However, John Farrell, an Episcopal priest, had a positive experience transitioning from renter to buyer of his apartment at the Riverview Club in Yonkers, N.Y. Two years ago, when a heart attack forced him to retire, he signed a lease on an apartment with option to buy (there was no fee for the option), and after one year he purchased the apartment, putting 10 percent down. His first year of rent went toward lowering the purchase price about 5 percent — the equivalent of six months' rent. "It was a can't lose situation for me," he said.
Other experts are not convinced. "Very rarely does it make sense to rent to own. It's a complex process, [and] most people don't understand what they're getting themselves into," said Denise Winston, financial expert and author of "Money Starts Here! Your Practical Guide to Survive and Thrive in Any Economy." "If they had more discipline with their finances they could do this on their own without the risk of the market, without the risk of losing all the money if something defaults."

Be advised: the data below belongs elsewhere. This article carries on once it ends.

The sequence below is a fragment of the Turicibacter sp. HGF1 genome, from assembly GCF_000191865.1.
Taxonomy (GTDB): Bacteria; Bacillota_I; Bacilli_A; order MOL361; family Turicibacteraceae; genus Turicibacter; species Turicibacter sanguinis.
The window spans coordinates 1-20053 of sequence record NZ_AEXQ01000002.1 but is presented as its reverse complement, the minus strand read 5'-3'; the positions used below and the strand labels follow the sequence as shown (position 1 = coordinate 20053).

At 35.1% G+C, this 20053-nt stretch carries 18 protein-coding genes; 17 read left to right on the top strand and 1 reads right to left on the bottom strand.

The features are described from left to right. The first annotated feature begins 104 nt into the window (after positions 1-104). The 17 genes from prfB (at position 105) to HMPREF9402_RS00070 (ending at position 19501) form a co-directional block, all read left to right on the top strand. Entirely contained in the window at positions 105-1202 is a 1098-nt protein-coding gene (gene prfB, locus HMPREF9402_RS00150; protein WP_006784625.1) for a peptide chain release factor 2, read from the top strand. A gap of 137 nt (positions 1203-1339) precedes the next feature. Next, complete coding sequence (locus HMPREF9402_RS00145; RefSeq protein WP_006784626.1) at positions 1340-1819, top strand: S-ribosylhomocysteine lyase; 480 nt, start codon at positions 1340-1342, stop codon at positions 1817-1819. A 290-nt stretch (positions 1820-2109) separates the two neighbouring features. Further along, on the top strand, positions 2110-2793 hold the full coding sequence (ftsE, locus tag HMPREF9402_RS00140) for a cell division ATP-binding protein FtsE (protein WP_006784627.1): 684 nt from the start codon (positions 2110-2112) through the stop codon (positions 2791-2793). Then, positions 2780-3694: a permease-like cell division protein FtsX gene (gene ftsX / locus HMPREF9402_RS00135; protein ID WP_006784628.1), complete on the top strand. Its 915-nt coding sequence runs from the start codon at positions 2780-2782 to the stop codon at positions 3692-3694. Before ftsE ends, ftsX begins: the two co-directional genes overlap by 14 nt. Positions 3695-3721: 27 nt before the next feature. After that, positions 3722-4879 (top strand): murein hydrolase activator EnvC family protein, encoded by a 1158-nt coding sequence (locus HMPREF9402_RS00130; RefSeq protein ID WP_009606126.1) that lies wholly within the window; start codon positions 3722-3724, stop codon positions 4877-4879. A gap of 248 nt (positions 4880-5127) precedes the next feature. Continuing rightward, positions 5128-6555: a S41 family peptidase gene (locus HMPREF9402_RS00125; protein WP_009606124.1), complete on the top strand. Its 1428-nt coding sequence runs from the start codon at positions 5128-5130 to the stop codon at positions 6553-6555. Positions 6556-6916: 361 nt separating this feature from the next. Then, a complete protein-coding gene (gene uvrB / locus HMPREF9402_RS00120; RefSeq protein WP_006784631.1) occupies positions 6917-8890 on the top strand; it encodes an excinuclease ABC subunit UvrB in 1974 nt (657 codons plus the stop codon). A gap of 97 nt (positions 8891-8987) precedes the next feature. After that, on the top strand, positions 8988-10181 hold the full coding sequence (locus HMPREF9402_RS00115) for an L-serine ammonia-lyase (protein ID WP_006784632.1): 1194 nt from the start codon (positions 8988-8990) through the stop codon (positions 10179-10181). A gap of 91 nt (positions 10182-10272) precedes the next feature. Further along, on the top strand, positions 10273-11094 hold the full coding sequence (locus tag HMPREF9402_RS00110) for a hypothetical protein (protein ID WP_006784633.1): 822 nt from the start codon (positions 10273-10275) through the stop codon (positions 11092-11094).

"It is a complicated deal and very speculative," echoes Melinda Estridge Long, a real estate broker in the Maryland-Washington, D.C., area. "I have gone down this path with a few clients and have found it to be a large risk for both buyer and seller, as both are required to agree on a price in the future — always a crap shoot," she said. "It is almost better to do a rent with a possible option to buy when the time comes."
For those who don't have 20 percent down payment money lying around, Georgiades suggests some alternatives: there are low down payment options, and government home loan programs lending to people with bad credit or who have low income and little savings.
"The best option is boring, but tried and true," said Brandon D. Smith, a senior analyst in Los Angeles. "If you're renting, and can afford higher payments, don't rent-to-own. Put the difference in an interest bearing account and build up your credit. Have a stable income. If you're a first time home buyer, you only need 3 percent as a down payment. Then buy a house with a long term, low fixed rate loan. At some point you may be able to fool some sucker into renting to own from you."